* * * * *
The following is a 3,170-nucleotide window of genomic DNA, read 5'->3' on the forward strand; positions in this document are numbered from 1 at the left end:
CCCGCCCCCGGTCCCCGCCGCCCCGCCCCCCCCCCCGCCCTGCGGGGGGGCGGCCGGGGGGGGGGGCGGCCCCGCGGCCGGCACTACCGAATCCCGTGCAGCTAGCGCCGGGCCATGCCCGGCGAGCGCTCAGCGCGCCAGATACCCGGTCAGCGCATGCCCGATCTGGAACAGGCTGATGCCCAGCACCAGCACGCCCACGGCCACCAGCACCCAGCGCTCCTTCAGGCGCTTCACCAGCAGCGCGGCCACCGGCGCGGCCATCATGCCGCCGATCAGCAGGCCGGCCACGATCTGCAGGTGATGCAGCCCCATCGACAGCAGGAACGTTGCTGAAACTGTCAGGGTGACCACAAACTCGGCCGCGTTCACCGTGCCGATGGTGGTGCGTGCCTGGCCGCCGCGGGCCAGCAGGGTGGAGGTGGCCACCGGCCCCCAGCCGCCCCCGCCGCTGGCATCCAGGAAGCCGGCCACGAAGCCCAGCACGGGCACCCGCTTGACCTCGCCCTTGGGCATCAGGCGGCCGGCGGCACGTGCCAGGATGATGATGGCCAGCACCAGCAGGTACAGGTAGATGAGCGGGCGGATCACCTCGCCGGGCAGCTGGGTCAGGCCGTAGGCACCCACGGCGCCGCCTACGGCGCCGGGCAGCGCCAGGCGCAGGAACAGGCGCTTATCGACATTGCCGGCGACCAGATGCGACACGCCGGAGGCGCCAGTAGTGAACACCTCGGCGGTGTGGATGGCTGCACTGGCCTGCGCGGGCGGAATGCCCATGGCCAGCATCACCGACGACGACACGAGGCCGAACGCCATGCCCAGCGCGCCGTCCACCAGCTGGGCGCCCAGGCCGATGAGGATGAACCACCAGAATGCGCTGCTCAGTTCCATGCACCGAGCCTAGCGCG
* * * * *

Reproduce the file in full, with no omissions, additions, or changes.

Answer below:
The following is a 3,170-nucleotide window of genomic DNA, read 5'->3' on the forward strand; positions in this document are numbered from 1 at the left end:
CCCGCCCCCGGTCCCCGCCGCCCCGCCCCCCCCCCCGCCCTGCGGGGGGGCGGCCGGGGGGGGGGGCGGCCCCGCGGCCGGCACTACCGAATCCCGTGCAGCTAGCGCCGGGCCATGCCCGGCGAGCGCTCAGCGCGCCAGATACCCGGTCAGCGCATGCCCGATCTGGAACAGGCTGATGCCCAGCACCAGCACGCCCACGGCCACCAGCACCCAGCGCTCCTTCAGGCGCTTCACCAGCAGCGCGGCCACCGGCGCGGCCATCATGCCGCCGATCAGCAGGCCGGCCACGATCTGCAGGTGATGCAGCCCCATCGACAGCAGGAACGTTGCTGAAACTGTCAGGGTGACCACAAACTCGGCCGCGTTCACCGTGCCGATGGTGGTGCGTGCCTGGCCGCCGCGGGCCAGCAGGGTGGAGGTGGCCACCGGCCCCCAGCCGCCCCCGCCGCTGGCATCCAGGAAGCCGGCCACGAAGCCCAGCACGGGCACCCGCTTGACCTCGCCCTTGGGCATCAGGCGGCCGGCGGCACGTGCCAGGATGATGATGGCCAGCACCAGCAGGTACAGGTAGATGAGCGGGCGGATCACCTCGCCGGGCAGCTGGGTCAGGCCGTAGGCACCCACGGCGCCGCCTACGGCGCCGGGCAGCGCCAGGCGCAGGAACAGGCGCTTATCGACATTGCCGGCGACCAGATGCGACACGCCGGAGGCGCCAGTAGTGAACACCTCGGCGGTGTGGATGGCTGCACTGGCCTGCGCGGGCGGAATGCCCATGGCCAGCATCACCGACGACGACACGAGGCCGAACGCCATGCCCAGCGCGCCGTCCACCAGCTGGGCGCCCAGGCCGATGAGGATGAACCACCAGAATGCGCTGCTCAGTTCCATGCACCGAGCCTAGCGCG